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The premiers that never were: 2001 Parramatta Eels

As part of a series on some of the best individual teams who never to went on to win the Premiership, takes a look at the 2001 Parramatta Eels, who broke all sorts of records on their way to the decider but came up short in the big one...

When it comes to running riot in the regular season, teams don’t come much more dominant than the 2001 Parramatta Eels.

With Jason Taylor scoring points for fun and Nathan Hindmarsh putting the steel in a blue and gold wall that conceded less than three tries per game, the Eels cleared out to win the minor premiership by five points courtesy of 20 wins, four losses and two draws.

After losing three of their first six games to the Sharks, Knights and Raiders, Brian Smith’s men tasted defeat just once more in their next 22 matches on the way to the decider.

Included in that remarkable streak were a 66-12 demolition of Wests Tigers at Leichhardt Oval, a 54-28 romp over the Panthers in front of a rapturous home crowd at Parramatta, a 50-22 carve up of Canberra courtesy of a Scott Donald hat-trick and a 62-0 whitewash of the Cowboys two weeks later with Donald bagging three more.

The tryscoring potency of the Eels put them in a class of their own in 2001

League historian David Middleton

By the time the Eels brought the curtain down on the home and away season with a thrilling 27-26 win over the Roosters at the SFS, they had amassed 839 points in 26 matches, the most ever in the regular season, and their differential was a mammoth +433.

Not only could the Eels rack up points but they could restrict them as well, giving up 406 points at a tick over 15 per game, well clear of the next best defensive side Brisbane (511 points at 19.6 per game).

The longer the year went on, the more invincible the Eels appeared, an end to their 15-year premiership drought looking as close to a sure thing as you can get in rugby league.

“The try-scoring potency of the Eels put them in a class of their own,” says league historian David Middleton.

“They broke records for most tries (142) and most points (839) in a regular season and most tries (159) and most points (943) in a full premiership season.

Jason Taylor's haul of 265 points in 2001 was the third highest for a season in Eels history.
Jason Taylor's haul of 265 points in 2001 was the third highest for a season in Eels history.

“The Eels were undefeated in 12 successive matches at Parramatta Stadium and home crowds swelled to their highest numbers since the last premiership-winning year of 1986.

“They were the highest of any Sydney-based club and were beaten only by one-town teams Brisbane and Newcastle.”

As fate would have it, the Broncos and Knights would be the last two sides Parramatta played in 2001 – a 24-16 win over defending champs Brisbane in the preliminary final catapulting them into a grand final against the Andrew Johns-inspired Newcastle outfit.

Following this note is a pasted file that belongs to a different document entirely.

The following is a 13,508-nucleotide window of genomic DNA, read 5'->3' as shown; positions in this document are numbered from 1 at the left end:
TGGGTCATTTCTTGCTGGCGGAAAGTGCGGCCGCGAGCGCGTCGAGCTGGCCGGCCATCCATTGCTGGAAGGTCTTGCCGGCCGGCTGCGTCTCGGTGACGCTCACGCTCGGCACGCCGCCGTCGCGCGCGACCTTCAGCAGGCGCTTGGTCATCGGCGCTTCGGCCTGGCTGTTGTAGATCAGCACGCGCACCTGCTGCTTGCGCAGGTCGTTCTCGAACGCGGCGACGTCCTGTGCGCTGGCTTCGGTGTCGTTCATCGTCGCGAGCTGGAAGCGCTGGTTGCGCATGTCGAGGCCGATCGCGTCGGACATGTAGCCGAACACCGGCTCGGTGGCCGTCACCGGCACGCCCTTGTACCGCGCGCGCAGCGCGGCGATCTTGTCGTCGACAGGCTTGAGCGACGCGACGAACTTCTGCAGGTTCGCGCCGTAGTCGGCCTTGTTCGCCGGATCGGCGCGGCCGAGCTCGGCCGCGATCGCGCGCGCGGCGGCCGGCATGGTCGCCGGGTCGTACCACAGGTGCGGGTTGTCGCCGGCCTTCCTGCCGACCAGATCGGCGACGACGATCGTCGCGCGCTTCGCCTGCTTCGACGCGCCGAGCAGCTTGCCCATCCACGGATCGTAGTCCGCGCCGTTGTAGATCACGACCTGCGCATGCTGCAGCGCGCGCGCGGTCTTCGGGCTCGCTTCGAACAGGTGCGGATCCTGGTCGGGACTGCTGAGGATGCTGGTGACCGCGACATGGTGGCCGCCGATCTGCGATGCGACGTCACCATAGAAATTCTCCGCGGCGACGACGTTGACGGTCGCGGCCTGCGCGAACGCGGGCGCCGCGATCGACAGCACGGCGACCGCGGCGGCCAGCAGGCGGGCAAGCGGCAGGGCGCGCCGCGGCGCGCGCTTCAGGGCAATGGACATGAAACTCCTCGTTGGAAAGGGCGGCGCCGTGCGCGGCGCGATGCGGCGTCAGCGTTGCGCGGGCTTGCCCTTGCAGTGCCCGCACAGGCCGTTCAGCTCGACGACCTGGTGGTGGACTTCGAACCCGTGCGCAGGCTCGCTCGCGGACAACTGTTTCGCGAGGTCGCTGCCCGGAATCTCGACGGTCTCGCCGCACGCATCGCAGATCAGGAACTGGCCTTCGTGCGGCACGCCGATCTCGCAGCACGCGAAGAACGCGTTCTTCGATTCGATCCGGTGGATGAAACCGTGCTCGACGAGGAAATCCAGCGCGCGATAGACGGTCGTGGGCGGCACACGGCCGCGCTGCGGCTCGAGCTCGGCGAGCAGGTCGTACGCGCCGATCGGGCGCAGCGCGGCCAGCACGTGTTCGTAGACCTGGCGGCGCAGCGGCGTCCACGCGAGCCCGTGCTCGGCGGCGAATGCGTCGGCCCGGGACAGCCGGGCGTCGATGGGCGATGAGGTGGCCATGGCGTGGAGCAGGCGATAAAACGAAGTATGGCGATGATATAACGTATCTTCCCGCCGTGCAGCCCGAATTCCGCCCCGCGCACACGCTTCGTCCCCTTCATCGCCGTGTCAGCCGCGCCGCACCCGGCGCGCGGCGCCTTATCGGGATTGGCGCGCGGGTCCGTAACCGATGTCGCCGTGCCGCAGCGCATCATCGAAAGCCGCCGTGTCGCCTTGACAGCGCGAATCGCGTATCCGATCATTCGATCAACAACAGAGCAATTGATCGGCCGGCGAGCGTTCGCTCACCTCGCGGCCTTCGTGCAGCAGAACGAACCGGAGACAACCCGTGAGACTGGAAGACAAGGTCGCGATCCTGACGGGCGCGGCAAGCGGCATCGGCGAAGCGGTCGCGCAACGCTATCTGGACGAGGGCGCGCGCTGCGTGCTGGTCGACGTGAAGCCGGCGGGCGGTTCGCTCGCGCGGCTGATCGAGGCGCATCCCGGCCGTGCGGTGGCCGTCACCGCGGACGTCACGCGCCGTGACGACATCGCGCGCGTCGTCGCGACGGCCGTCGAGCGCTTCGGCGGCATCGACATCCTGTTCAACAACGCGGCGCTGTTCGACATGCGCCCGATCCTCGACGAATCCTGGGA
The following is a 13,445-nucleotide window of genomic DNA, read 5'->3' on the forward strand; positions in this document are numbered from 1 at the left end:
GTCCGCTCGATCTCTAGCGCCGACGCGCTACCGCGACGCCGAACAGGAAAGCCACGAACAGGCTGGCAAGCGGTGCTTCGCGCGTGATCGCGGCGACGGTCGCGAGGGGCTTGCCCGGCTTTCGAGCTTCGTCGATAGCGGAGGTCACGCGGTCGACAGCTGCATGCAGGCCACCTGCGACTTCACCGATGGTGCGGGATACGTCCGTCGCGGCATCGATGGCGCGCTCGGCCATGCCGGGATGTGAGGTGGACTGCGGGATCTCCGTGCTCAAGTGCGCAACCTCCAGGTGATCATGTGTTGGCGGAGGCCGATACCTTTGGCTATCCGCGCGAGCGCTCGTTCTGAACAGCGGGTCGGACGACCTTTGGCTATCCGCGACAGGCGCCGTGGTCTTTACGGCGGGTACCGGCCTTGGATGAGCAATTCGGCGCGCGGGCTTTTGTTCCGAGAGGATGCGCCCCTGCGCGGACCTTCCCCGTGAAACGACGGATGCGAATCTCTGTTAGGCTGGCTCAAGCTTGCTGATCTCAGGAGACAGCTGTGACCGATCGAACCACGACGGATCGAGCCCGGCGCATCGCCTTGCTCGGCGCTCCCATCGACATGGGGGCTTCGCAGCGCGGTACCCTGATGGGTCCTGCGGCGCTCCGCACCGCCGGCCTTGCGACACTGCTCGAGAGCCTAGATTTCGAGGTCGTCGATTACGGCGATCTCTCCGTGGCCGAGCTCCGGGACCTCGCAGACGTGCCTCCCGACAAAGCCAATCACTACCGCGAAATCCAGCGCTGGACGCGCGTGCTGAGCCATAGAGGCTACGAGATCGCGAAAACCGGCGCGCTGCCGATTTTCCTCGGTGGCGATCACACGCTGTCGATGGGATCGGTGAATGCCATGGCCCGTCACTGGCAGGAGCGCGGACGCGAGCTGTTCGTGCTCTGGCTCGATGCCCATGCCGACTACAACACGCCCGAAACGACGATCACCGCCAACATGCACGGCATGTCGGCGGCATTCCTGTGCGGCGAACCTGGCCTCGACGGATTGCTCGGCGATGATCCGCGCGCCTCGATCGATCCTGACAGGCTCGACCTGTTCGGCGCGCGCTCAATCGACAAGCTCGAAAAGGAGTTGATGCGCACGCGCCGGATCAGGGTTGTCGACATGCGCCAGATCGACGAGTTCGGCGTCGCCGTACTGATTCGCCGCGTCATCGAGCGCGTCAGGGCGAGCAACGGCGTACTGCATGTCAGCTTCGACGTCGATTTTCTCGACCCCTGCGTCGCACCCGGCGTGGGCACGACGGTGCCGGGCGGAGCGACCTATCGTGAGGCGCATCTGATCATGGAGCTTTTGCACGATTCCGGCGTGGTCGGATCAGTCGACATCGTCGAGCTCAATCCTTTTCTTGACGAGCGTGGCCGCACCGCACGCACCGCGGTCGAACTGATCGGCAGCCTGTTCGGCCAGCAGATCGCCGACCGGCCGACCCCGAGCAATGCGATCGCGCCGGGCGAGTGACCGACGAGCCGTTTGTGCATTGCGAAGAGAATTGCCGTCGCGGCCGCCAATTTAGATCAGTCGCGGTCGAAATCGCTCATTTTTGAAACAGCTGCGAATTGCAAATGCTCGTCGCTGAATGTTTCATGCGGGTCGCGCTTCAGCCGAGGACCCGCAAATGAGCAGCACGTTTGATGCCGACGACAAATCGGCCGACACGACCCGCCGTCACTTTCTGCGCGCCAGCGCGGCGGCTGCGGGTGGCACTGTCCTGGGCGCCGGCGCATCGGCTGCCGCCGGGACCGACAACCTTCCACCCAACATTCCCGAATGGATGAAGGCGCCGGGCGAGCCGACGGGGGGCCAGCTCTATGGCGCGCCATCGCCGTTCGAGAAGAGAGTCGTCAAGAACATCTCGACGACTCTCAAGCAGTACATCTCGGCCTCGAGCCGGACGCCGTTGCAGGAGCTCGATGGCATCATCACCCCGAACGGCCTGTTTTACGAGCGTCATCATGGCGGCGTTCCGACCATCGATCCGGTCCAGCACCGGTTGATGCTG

Halfback Jason Taylor and fullback Brett Hodgson were prolific for Parra in 2001.
Halfback Jason Taylor and fullback Brett Hodgson were prolific for Parra in 2001.

The ledger for the season stood at 1-1, both sides winning by large margins on their home patch, but the big dance was expected to be the coronation of a powerhouse Parra season – a maiden premiership for coach Smith after two grand final defeats with St George and a return to the glory days of the 80s for the club.

Just as he had done countless times throughout his career, Johns commanded the stage as the men from the Hunter ran in four tries in the opening half hour to put one hand firmly on the Knights’ second premiership.

The Eels, meanwhile, were battling a horrible case of stage fright.

After rattling up 155 tries across 28 matches prior to grand final night, they took 57 minutes to post their first through Brett Hodgson but Timana Tahu answered back for Newcastle shortly after to make it 30-6.

Bobcat clears the way for Hodgson

To Parramatta’s credit they managed three tries in the last 15 minutes of the match but the damage had been done.

The chilled out Knights had ambushed the stressed out Eels, Johns had cemented his legacy and coach Michael Hagan had delivered a premiership in his first year at the helm.

“Their focus, and the fact that they have been so relaxed, was reinforced by how they played,” Hagan told Rugby League Week post-match.

“The occasion didn’t get the better of them.”

For proud Eels skipper Nathan Cayless, who would go on to serve the blue and golds in 259 games across 14 seasons, the loss proved a bitter pill to swallow.

"Newcastle played out of their skins. They were just way too good in the first half and had an excellent game plan," he told in 2018.

"It was disappointing for us, and it took a long time to get into another grand final [2009]. We'd had a good season, and just wanted to stick to what we had done, and what worked for us so well. We didn’t change too much and just looked at it as if it were another game of football.”

Looking back at the 2001 Grand Final

Sadly for Cayless and his teammates, it took just 80 minutes for a season of milestones to become a millstone around the neck - one that is still to be lifted some 21 years later as the Eels prepare to embark on a fourth consecutive finals series.


Real glory awaits this NRL Telstra Premiership finals series. Visit to be there for it all.

Acknowledgement of Country

Parramatta Eels respect and honour the Traditional Custodians of the land and pay our respects to their Elders past, present and future. We acknowledge the stories, traditions and living cultures of Aboriginal and Torres Strait Islander peoples on the lands we meet, gather and play on.

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